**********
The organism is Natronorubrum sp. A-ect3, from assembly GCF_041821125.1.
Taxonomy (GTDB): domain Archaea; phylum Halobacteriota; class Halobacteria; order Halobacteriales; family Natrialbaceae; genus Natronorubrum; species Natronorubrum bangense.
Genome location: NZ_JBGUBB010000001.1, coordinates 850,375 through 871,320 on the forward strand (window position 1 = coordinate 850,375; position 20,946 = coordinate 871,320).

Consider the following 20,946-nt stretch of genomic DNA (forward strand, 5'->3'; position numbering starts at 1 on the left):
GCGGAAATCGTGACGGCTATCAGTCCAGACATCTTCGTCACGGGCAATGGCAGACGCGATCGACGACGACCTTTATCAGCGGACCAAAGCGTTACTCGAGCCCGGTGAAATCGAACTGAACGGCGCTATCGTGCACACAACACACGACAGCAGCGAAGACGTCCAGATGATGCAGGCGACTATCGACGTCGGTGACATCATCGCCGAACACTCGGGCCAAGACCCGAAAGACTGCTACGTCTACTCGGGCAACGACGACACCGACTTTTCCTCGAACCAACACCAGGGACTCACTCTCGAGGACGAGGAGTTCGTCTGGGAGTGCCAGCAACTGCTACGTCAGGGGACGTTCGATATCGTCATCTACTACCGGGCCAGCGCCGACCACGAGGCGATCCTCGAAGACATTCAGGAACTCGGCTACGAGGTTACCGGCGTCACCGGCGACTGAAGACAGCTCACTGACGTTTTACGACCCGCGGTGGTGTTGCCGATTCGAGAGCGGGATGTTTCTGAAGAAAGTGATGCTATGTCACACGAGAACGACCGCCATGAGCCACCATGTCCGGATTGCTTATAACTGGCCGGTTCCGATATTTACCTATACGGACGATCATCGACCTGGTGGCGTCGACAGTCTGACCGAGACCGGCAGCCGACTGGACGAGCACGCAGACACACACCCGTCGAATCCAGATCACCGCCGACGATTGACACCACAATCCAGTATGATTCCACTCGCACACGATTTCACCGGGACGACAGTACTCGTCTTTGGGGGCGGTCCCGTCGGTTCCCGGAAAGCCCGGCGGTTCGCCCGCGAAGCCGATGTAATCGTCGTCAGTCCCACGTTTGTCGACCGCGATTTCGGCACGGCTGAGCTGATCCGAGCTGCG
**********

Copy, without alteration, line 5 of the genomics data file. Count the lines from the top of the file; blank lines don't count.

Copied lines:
GCGGAAATCGTGACGGCTATCAGTCCAGACATCTTCGTCACGGGCAATGGCAGACGCGATCGACGACGACCTTTATCAGCGGACCAAAGCGTTACTCGAGCCCGGTGAAATCGAACTGAACGGCGCTATCGTGCACACAACACACGACAGCAGCGAAGACGTCCAGATGATGCAGGCGACTATCGACGTCGGTGACATCATCGCCGAACACTCGGGCCAAGACCCGAAAGACTGCTACGTCTACTCGGGCAACGACGACACCGACTTTTCCTCGAACCAACACCAGGGACTCACTCTCGAGGACGAGGAGTTCGTCTGGGAGTGCCAGCAACTGCTACGTCAGGGGACGTTCGATATCGTCATCTACTACCGGGCCAGCGCCGACCACGAGGCGATCCTCGAAGACATTCAGGAACTCGGCTACGAGGTTACCGGCGTCACCGGCGACTGAAGACAGCTCACTGACGTTTTACGACCCGCGGTGGTGTTGCCGATTCGAGAGCGGGATGTTTCTGAAGAAAGTGATGCTATGTCACACGAGAACGACCGCCATGAGCCACCATGTCCGGATTGCTTATAACTGGCCGGTTCCGATATTTACCTATACGGACGATCATCGACCTGGTGGCGTCGACAGTCTGACCGAGACCGGCAGCCGACTGGACGAGCACGCAGACACACACCCGTCGAATCCAGATCACCGCCGACGATTGACACCACAATCCAGTATGATTCCACTCGCACACGATTTCACCGGGACGACAGTACTCGTCTTTGGGGGCGGTCCCGTCGGTTCCCGGAAAGCCCGGCGGTTCGCCCGCGAAGCCGATGTAATCGTCGTCAGTCCCACGTTTGTCGACCGCGATTTCGGCACGGCTGAGCTGATCCGAGCTGCG